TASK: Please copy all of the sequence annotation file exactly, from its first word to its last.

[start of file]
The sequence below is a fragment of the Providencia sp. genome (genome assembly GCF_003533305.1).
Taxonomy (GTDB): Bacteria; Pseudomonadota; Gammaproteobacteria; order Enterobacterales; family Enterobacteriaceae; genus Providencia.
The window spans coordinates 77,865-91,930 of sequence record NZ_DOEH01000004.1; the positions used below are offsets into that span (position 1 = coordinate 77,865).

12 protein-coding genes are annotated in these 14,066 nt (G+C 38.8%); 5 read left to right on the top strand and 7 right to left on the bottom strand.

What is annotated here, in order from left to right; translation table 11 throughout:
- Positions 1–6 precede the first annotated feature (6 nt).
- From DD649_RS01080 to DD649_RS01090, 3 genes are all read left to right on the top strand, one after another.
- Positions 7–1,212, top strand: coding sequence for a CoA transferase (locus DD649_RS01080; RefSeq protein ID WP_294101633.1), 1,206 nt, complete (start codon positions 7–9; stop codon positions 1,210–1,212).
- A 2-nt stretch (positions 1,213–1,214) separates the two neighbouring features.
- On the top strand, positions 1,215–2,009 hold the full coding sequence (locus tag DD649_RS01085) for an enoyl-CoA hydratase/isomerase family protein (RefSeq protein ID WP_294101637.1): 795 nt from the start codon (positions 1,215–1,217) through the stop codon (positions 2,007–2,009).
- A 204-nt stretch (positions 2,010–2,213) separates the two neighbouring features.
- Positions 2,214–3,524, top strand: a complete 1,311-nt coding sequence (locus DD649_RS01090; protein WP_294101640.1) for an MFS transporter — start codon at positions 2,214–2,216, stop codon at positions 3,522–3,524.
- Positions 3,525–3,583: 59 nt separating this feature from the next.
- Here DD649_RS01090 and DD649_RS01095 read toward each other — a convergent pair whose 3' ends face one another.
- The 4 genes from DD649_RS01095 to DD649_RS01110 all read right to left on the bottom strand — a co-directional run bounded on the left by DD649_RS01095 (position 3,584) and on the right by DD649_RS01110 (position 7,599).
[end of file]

The sequence below is a fragment of the Providencia sp. genome (genome assembly GCF_003533305.1).
Taxonomy (GTDB): Bacteria; Pseudomonadota; Gammaproteobacteria; order Enterobacterales; family Enterobacteriaceae; genus Providencia.
The window spans coordinates 77,865-91,930 of sequence record NZ_DOEH01000004.1; the positions used below are offsets into that span (position 1 = coordinate 77,865).

12 protein-coding genes are annotated in these 14,066 nt (G+C 38.8%); 5 read left to right on the top strand and 7 right to left on the bottom strand.

What is annotated here, in order from left to right; translation table 11 throughout:
- Positions 1–6 precede the first annotated feature (6 nt).
- From DD649_RS01080 to DD649_RS01090, 3 genes are all read left to right on the top strand, one after another.
- Positions 7–1,212, top strand: coding sequence for a CoA transferase (locus DD649_RS01080; RefSeq protein ID WP_294101633.1), 1,206 nt, complete (start codon positions 7–9; stop codon positions 1,210–1,212).
- A 2-nt stretch (positions 1,213–1,214) separates the two neighbouring features.
- On the top strand, positions 1,215–2,009 hold the full coding sequence (locus tag DD649_RS01085) for an enoyl-CoA hydratase/isomerase family protein (RefSeq protein ID WP_294101637.1): 795 nt from the start codon (positions 1,215–1,217) through the stop codon (positions 2,007–2,009).
- A 204-nt stretch (positions 2,010–2,213) separates the two neighbouring features.
- Positions 2,214–3,524, top strand: a complete 1,311-nt coding sequence (locus DD649_RS01090; protein WP_294101640.1) for an MFS transporter — start codon at positions 2,214–2,216, stop codon at positions 3,522–3,524.
- Positions 3,525–3,583: 59 nt separating this feature from the next.
- Here DD649_RS01090 and DD649_RS01095 read toward each other — a convergent pair whose 3' ends face one another.
- The 4 genes from DD649_RS01095 to DD649_RS01110 all read right to left on the bottom strand — a co-directional run bounded on the left by DD649_RS01095 (position 3,584) and on the right by DD649_RS01110 (position 7,599).